Getting Value From Your Condition Based Maintenance Program
I’m talking on the phone with a client who has been slowly but deliberately getting their maintenance organization up to speed with items they internally identified as “critical gaps” in need to improve equipment reliability.
“I think if you compared us to other manufacturing maintenance organizations we would be somewhere in the top 30 percent. We have come a long way in the last 3 years, we now have 5 condition based technologies in use on a regular basis; Vibration Analysis, Airborne Ultrasound, Thermal Imaging, Motor Circuit Evaluation and Oil Analysis. As a result, we now know a lot more about what is coming at us than we did before and we can manage our resources to deal with the impending failures.”
This sounds great. Using condition based technologies can certainly help to reduce maintenance costs and improve equipment reliability provided both the maintenance and operations organizations have a clear understanding of how the technologies work and why we need to continue to use them.
I need to know where they are so I ask; with the technologies in place, you must have seen a significant improvement in OEE (Overall Equipment Effectiveness) and a reduction in maintenance costs?
“No, not like I was expecting. I mean we have seen improvements on some lines, but it seems we make progress and then we’ll have another rash of failures. It’s frustrating because I think our Operations Manager gets that we need the technologies but at the same time he’s frustrated that we see some of the same failures over and over again.”
Ok, tell me this, you mentioned that you could be running well and then have this rash of failures. Did you detect these failures with various technologies or were they a result of a failure mode not covered by a specific technology?
“I don’t think I have an answer for that. Off the top of my head I would say some of each, but more important, we continue to experience failures where we detect potential failure but have no idea what caused it. The report from the CMB Technician might say we had imbalance or looseness but it never points out the cause. So, we install a new pump or gearbox, cross our fingers and hope the next one lasts longer.”
Do you remember what Albert Einstein said? That the definition of insanity was doing something over and over again and expecting a different result. You need to take a step back and work to identify the failure modes or causes for these potential failures. It’s good that you have gotten to the point that Operations understands that once we have detected point P we need to plan, schedule and replace the item. Now we need to get both Operations and Maintenance to work to identify and eliminate the causes.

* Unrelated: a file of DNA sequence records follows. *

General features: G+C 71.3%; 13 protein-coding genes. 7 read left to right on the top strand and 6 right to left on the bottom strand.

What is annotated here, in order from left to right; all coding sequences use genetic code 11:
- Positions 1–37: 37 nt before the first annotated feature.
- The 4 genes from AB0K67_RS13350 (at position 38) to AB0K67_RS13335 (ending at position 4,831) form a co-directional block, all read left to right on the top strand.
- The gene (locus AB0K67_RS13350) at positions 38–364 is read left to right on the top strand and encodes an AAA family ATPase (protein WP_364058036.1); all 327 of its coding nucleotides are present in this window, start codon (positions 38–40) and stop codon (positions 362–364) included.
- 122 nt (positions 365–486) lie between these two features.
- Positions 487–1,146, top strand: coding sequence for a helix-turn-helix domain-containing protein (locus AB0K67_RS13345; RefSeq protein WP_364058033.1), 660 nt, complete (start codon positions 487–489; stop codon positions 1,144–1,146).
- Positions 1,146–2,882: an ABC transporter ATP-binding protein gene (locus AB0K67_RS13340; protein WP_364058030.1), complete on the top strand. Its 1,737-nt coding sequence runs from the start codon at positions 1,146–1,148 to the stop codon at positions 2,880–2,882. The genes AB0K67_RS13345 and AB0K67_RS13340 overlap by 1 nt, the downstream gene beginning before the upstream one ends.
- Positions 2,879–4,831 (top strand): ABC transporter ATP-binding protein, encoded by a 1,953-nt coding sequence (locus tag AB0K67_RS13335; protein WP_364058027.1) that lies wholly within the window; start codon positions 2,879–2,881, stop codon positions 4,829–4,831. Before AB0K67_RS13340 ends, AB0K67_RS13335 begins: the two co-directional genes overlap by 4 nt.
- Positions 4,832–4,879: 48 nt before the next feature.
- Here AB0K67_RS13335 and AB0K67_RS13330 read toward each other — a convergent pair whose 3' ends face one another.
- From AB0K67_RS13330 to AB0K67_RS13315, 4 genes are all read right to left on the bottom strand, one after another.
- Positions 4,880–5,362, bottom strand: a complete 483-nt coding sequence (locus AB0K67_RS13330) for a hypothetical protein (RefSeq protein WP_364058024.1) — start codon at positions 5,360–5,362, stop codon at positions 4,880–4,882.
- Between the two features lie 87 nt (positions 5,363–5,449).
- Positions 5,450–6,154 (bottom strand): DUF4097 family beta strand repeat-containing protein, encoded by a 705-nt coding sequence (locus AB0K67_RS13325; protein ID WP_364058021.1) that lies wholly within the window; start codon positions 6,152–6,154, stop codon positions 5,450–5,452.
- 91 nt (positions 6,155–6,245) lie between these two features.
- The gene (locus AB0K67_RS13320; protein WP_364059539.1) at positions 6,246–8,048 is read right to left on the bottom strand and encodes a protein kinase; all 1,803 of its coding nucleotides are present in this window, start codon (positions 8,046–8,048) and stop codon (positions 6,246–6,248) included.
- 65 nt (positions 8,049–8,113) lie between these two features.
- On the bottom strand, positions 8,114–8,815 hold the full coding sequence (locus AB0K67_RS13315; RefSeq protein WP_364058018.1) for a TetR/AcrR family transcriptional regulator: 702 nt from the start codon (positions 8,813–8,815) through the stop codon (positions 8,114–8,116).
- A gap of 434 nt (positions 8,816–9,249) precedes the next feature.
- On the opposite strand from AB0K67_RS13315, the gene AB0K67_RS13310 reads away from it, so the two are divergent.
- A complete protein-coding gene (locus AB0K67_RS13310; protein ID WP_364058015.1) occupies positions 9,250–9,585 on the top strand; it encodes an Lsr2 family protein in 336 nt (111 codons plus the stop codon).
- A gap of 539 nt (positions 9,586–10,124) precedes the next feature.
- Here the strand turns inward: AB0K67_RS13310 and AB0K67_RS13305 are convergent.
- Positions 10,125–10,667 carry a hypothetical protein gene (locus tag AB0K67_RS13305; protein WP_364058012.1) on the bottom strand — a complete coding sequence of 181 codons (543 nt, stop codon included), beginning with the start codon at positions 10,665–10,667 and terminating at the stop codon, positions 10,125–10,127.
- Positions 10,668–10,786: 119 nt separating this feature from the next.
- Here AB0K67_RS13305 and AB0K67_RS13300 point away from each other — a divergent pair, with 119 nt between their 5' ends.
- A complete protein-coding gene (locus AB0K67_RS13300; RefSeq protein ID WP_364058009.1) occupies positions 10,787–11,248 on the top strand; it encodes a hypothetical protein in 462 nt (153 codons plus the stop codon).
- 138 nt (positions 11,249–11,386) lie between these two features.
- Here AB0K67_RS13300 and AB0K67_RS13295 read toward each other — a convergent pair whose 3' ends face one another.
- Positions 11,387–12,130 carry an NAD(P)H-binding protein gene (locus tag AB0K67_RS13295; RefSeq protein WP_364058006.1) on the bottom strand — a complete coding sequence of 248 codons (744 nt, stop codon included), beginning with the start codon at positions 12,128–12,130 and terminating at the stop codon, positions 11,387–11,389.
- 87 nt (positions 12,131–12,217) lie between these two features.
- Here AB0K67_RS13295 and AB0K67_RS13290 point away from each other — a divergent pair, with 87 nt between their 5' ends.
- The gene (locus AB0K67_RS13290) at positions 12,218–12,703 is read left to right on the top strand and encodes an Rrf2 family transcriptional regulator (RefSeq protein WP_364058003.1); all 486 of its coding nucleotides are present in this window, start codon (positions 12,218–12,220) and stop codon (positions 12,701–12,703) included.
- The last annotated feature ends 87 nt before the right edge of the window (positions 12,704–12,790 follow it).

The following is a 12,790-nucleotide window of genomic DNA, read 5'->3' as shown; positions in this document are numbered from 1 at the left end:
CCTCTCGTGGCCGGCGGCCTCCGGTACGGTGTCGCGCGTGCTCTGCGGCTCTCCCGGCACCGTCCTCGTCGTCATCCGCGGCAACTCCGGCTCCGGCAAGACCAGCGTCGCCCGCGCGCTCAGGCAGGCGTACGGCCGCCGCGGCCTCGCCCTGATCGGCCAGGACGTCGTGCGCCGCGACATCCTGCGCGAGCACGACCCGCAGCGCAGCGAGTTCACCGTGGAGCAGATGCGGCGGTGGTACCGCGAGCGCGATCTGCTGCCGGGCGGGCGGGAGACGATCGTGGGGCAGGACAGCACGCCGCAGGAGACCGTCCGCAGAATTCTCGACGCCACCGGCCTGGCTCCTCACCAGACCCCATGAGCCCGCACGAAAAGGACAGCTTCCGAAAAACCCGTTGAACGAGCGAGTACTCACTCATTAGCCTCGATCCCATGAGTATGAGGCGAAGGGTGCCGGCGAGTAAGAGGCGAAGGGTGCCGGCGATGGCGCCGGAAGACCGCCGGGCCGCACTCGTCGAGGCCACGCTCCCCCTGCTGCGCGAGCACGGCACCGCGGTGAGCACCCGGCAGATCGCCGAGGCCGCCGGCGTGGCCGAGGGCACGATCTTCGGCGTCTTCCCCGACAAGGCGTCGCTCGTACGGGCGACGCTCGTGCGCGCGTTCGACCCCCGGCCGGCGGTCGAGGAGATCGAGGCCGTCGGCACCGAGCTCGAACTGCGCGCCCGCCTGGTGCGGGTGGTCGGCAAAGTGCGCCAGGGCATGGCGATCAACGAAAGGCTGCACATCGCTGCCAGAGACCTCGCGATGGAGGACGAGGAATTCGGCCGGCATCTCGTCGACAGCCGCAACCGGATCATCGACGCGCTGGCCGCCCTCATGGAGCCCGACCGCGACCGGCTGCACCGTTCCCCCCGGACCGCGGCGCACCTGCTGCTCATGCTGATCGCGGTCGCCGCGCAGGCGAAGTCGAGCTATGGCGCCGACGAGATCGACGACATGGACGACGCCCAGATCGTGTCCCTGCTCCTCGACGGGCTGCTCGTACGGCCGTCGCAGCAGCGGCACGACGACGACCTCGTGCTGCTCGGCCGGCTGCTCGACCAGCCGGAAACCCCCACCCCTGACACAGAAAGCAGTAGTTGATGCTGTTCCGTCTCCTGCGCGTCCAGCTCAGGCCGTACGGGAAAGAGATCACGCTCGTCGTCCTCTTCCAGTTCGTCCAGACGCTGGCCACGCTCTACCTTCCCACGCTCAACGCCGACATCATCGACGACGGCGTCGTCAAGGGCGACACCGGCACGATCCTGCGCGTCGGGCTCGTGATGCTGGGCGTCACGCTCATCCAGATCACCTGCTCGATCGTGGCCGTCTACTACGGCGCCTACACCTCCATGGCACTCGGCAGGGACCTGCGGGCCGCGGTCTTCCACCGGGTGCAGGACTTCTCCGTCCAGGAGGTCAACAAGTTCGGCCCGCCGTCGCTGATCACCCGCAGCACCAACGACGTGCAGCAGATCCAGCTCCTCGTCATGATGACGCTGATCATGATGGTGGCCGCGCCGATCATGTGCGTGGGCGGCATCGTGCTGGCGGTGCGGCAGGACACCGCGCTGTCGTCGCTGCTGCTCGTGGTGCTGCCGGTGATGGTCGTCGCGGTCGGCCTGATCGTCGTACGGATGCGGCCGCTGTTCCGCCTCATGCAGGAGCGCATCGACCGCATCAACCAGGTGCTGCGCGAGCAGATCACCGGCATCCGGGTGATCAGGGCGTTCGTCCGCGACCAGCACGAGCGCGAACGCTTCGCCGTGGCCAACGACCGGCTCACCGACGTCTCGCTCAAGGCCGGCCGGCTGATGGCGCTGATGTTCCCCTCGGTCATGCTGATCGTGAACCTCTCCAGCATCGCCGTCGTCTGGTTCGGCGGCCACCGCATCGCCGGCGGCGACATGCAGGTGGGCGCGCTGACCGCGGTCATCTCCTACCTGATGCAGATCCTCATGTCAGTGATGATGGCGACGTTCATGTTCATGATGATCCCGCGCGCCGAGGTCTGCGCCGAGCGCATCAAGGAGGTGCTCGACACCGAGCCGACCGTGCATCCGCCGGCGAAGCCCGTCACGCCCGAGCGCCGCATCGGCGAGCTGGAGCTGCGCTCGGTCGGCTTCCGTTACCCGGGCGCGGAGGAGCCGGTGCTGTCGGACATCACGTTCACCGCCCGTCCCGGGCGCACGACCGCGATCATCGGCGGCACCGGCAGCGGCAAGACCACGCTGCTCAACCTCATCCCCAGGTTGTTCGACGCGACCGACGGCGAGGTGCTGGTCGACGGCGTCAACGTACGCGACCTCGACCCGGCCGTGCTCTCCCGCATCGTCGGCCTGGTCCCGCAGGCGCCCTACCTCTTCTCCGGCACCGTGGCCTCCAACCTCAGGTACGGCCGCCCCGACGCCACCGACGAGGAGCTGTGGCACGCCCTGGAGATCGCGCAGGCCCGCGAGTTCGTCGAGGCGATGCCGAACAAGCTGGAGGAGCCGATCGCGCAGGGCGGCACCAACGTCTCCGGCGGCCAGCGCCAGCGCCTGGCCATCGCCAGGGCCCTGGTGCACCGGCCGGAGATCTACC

Chances are a large percentage of the reoccurring failures you’re experiencing are design, installation or operations related. Unless you change the design; an inadequate foundation for example, the failure mode will return. Unless we take the time to ensure our maintenance technicians are following precision maintenance standards when they install our equipment, the same failure will continue to occur. And, we need to ensure that we have operations standards regarding how we start up, operate and shut down the equipment. Remember the technology will only identify the change in condition, it’s up to us to determine the cause.
“I guess maybe we’re not in the top 30% after all.”
Don’t be too hard on yourself, if you have continued to improve year after year you’re moving in the right direction. Very few companies can even say that. We both know this is a journey where everyone needs to continue to learn. None of the things we talked about were severe mistakes or steps backwards; the important thing is to continue to ask questions when you’re doing what you think is the right thing and you don’t get the expected result.
On top of this you are clearly doing a lot of things right. You have 5 technologies in place and your technicians can detect potential failures. You have a client who understands that we need to address these failures instead of continuing to run the equipment to the point where we have secondary damage. And most important you are not so confident that you have stopped asking questions.
Some things to consider as when we look to advance our Condition Monitoring or Condition Based Maintenance programs;
1. When we look at our CBM reports, what percent of the assets in alarm do we attempt to identify the failure mode causing the alarm?
2. Looking at the same reports over a given period of time, what percent of our asset in alarm were caused by installation errors?
3. With the same group, what percent were cause by operating errors?
As usual I am interested in your comments and questions. The objective here is continuous improvement based on learning and sharing our experiences!
Doug Plucknette, Principal & World-Wide RCM Discipline Leader at Allied Reliability Group is a Reliability Engineering Consultant and Published Author of “Reliability Centered Maintenance using RCM Blitz™ and Clean, Green and Reliable. Having created the RCM Blitz™ Methodology he has been an RCM Practitioner and Trainer for over 20 years. Doug resides in Spencerport, NY and can be reached at firstname.lastname@example.org